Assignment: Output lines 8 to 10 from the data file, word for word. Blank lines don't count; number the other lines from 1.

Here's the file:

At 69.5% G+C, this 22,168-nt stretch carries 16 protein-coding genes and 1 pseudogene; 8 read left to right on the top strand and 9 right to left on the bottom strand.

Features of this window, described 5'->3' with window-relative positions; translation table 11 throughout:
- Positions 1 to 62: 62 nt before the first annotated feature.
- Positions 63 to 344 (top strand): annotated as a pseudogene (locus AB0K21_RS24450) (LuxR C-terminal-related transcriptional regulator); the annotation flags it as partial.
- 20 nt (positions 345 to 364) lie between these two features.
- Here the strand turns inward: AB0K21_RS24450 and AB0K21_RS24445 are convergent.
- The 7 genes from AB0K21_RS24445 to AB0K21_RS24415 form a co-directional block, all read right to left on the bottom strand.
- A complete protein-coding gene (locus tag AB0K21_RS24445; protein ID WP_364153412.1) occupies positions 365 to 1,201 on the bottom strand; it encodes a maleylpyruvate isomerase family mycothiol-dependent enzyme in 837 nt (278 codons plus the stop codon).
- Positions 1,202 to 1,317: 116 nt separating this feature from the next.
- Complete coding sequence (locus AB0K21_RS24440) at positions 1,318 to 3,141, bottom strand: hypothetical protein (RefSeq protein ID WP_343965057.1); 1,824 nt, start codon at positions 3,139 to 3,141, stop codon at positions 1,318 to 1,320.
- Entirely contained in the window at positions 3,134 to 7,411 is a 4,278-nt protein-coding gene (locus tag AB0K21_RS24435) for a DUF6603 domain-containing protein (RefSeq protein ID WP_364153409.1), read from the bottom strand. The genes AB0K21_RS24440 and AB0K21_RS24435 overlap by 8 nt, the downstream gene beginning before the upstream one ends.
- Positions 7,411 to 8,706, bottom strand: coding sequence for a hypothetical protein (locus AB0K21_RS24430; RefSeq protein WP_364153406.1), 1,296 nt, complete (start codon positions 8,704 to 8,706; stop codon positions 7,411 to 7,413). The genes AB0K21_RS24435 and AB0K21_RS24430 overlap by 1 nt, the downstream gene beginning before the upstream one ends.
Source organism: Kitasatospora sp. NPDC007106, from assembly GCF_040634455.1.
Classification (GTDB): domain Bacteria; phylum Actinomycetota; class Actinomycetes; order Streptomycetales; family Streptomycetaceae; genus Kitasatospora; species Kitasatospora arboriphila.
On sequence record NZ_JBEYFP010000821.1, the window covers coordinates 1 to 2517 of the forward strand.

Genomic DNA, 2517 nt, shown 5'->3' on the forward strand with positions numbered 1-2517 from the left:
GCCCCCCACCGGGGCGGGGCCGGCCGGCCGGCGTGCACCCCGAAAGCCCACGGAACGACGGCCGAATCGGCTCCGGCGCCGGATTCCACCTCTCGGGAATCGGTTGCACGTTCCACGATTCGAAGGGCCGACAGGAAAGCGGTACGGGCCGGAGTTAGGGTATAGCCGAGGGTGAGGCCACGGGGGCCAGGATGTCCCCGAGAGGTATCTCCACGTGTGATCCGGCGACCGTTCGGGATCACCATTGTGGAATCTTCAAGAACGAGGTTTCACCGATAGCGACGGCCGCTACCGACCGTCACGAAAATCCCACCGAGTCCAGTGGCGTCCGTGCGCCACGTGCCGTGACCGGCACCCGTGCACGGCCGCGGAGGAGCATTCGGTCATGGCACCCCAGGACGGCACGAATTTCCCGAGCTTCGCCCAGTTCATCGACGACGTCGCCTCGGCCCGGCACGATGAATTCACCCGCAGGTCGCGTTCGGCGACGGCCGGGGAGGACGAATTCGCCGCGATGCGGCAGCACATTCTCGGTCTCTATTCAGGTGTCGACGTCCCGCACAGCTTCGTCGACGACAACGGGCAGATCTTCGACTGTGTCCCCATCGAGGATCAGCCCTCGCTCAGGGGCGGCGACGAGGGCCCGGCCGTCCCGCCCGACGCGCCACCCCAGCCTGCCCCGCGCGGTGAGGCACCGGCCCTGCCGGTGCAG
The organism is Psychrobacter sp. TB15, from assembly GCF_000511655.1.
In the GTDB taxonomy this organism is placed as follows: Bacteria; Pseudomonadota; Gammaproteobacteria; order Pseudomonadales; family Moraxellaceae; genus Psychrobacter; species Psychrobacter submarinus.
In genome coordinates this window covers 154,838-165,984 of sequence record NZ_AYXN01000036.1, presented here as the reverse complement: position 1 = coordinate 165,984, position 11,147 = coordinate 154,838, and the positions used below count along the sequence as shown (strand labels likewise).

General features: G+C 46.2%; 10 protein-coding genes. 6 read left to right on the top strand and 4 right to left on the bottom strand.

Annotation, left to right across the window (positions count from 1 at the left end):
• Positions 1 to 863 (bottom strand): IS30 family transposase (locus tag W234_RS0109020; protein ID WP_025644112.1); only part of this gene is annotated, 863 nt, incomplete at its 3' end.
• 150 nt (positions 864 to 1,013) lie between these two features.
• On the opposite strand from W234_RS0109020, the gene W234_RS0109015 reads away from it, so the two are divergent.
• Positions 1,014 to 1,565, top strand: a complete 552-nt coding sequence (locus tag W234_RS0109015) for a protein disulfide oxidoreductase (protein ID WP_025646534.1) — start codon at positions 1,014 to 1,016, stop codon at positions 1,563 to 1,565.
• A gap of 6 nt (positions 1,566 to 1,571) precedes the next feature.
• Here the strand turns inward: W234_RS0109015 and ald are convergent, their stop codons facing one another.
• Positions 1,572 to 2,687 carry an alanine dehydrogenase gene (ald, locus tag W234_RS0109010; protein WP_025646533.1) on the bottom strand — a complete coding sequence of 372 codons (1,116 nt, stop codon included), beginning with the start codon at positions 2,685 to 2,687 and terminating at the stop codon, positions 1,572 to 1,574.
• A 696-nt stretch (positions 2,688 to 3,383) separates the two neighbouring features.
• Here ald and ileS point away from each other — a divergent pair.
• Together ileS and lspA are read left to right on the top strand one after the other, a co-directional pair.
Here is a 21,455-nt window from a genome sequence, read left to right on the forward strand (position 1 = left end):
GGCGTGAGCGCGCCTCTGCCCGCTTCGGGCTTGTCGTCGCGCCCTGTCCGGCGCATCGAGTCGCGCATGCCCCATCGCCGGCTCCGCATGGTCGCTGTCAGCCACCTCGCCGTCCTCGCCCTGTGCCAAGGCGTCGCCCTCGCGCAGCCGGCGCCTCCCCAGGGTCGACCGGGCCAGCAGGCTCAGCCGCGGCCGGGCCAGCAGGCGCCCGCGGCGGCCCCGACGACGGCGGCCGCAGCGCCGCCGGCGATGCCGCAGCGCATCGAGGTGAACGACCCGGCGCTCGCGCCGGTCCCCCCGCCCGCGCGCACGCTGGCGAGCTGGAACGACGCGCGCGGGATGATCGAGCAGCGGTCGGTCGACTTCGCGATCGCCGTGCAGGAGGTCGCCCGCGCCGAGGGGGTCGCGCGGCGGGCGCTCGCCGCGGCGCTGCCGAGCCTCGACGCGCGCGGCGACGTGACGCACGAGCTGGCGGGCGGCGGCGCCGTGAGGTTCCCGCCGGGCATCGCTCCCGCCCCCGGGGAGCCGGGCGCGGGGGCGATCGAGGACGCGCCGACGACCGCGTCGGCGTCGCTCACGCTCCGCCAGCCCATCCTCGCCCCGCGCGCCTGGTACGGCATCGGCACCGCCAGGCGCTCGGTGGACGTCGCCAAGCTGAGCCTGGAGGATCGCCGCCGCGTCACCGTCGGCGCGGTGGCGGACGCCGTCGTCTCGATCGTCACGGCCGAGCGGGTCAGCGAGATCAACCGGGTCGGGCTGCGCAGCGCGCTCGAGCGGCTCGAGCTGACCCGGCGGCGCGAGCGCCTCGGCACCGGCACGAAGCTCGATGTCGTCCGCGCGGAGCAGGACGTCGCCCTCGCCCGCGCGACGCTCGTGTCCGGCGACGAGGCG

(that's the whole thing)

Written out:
- A complete protein-coding gene (locus tag AB0K21_RS24445; protein ID WP_364153412.1) occupies positions 365 to 1,201 on the bottom strand; it encodes a maleylpyruvate isomerase family mycothiol-dependent enzyme in 837 nt (278 codons plus the stop codon).
- Positions 1,202 to 1,317: 116 nt separating this feature from the next.
- Complete coding sequence (locus AB0K21_RS24440) at positions 1,318 to 3,141, bottom strand: hypothetical protein (RefSeq protein ID WP_343965057.1); 1,824 nt, start codon at positions 3,139 to 3,141, stop codon at positions 1,318 to 1,320.